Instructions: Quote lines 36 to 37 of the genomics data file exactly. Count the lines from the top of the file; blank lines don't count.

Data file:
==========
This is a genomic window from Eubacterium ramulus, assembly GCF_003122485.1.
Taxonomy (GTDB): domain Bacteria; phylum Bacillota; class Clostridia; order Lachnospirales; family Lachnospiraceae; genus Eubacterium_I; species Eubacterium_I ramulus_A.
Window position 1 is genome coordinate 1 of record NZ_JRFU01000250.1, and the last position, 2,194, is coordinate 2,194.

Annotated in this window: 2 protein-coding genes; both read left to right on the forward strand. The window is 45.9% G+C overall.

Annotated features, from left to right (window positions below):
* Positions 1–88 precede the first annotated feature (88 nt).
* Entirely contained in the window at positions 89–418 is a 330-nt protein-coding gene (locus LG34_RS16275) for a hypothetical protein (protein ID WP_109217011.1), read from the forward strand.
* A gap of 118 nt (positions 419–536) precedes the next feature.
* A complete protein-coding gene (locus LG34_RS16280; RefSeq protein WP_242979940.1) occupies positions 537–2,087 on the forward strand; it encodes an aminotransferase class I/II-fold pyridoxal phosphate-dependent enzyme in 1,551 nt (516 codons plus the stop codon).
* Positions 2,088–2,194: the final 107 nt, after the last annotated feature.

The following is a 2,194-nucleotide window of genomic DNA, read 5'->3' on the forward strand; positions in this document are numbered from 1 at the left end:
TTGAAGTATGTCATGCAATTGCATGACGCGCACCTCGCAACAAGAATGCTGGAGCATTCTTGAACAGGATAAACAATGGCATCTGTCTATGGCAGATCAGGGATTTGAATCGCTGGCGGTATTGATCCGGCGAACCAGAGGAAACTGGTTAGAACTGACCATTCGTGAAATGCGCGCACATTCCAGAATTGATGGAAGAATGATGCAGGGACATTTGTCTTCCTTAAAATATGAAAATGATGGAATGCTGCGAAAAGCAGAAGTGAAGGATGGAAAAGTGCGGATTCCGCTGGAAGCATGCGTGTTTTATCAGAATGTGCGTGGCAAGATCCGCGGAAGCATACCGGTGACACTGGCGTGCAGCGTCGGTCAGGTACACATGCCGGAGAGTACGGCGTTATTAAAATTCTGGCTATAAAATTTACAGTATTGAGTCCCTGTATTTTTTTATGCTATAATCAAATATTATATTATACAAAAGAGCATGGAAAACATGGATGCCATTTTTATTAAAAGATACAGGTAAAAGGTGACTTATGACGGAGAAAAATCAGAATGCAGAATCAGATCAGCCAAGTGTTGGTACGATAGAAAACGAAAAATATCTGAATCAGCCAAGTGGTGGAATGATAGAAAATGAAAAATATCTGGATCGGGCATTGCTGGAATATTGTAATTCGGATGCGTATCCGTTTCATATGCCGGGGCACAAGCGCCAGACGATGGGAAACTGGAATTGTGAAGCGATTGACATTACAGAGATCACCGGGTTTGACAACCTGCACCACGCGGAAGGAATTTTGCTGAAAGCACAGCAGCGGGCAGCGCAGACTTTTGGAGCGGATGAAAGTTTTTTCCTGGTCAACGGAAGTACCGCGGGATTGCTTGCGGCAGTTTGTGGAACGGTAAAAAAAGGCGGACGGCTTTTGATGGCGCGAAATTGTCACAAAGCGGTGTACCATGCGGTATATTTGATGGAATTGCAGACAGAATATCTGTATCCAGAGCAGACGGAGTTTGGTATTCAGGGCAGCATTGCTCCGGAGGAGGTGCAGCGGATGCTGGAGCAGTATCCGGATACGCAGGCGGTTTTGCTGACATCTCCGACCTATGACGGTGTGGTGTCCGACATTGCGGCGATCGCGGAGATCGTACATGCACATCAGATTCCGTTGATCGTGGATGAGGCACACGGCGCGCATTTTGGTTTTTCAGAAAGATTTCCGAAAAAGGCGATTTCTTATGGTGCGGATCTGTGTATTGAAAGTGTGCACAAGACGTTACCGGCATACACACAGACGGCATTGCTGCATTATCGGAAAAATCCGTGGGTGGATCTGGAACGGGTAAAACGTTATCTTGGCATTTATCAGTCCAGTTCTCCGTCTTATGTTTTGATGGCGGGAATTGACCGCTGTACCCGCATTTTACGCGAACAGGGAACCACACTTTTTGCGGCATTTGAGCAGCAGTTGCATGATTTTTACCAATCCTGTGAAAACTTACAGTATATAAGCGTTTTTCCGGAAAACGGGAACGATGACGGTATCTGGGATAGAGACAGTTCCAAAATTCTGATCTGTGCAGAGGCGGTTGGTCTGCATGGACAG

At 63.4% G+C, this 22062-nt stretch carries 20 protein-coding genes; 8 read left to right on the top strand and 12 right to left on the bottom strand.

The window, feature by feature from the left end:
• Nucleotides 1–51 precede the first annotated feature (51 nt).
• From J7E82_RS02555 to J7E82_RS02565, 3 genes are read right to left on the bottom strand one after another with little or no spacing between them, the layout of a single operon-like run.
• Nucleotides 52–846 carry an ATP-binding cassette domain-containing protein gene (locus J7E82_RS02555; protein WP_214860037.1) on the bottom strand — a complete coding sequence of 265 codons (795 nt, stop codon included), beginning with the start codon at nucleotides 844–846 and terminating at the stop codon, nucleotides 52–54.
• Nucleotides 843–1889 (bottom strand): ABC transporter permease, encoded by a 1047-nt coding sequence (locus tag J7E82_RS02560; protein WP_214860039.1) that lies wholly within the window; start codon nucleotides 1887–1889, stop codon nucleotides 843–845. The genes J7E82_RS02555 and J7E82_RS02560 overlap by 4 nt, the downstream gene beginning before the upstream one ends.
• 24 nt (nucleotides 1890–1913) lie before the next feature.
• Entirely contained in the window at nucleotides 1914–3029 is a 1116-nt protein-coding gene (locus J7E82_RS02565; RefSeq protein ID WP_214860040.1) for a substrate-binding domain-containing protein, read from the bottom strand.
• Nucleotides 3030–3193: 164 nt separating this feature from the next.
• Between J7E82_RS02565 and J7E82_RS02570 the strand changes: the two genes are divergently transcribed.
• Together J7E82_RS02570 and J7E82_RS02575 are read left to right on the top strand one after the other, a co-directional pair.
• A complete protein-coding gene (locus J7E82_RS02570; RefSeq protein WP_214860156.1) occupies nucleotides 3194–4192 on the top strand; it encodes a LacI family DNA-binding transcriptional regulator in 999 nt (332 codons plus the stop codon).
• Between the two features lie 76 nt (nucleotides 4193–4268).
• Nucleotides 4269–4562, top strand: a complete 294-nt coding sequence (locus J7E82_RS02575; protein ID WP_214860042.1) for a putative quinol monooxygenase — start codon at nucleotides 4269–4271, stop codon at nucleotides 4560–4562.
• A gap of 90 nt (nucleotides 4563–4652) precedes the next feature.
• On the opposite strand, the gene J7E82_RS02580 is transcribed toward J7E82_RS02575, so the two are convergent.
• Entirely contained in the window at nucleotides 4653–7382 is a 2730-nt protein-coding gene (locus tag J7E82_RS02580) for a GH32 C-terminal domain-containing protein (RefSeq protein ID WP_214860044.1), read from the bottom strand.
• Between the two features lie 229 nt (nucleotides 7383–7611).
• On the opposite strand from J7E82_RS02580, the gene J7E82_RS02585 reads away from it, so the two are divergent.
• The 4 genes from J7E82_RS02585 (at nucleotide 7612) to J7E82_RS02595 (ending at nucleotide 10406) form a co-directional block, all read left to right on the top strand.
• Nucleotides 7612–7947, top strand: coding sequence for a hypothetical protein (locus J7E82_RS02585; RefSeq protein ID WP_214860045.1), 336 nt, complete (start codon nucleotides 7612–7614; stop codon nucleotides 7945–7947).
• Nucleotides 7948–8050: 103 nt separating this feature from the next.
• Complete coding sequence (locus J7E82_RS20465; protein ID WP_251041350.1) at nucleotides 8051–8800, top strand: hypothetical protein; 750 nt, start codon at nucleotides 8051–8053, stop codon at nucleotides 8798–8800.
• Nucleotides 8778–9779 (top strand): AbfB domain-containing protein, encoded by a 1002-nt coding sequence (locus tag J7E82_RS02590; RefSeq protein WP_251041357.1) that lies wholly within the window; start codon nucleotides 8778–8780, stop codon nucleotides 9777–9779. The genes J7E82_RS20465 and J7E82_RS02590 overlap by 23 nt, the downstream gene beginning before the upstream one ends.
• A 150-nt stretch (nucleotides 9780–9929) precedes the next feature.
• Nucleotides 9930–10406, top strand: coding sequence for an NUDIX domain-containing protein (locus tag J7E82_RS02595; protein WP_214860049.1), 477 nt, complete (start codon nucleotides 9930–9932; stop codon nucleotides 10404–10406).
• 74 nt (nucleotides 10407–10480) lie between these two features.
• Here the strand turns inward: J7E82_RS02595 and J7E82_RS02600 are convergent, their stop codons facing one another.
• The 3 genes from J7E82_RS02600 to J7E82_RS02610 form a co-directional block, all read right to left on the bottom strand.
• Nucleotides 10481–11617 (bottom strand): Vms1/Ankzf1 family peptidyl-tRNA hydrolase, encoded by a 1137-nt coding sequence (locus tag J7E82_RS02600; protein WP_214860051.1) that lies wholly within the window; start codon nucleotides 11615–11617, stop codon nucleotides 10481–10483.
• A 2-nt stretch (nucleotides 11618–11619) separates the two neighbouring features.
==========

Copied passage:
• Nucleotides 8778–9779 (top strand): AbfB domain-containing protein, encoded by a 1002-nt coding sequence (locus tag J7E82_RS02590; RefSeq protein WP_251041357.1) that lies wholly within the window; start codon nucleotides 8778–8780, stop codon nucleotides 9777–9779. The genes J7E82_RS20465 and J7E82_RS02590 overlap by 23 nt, the downstream gene beginning before the upstream one ends.
• A 150-nt stretch (nucleotides 9780–9929) precedes the next feature.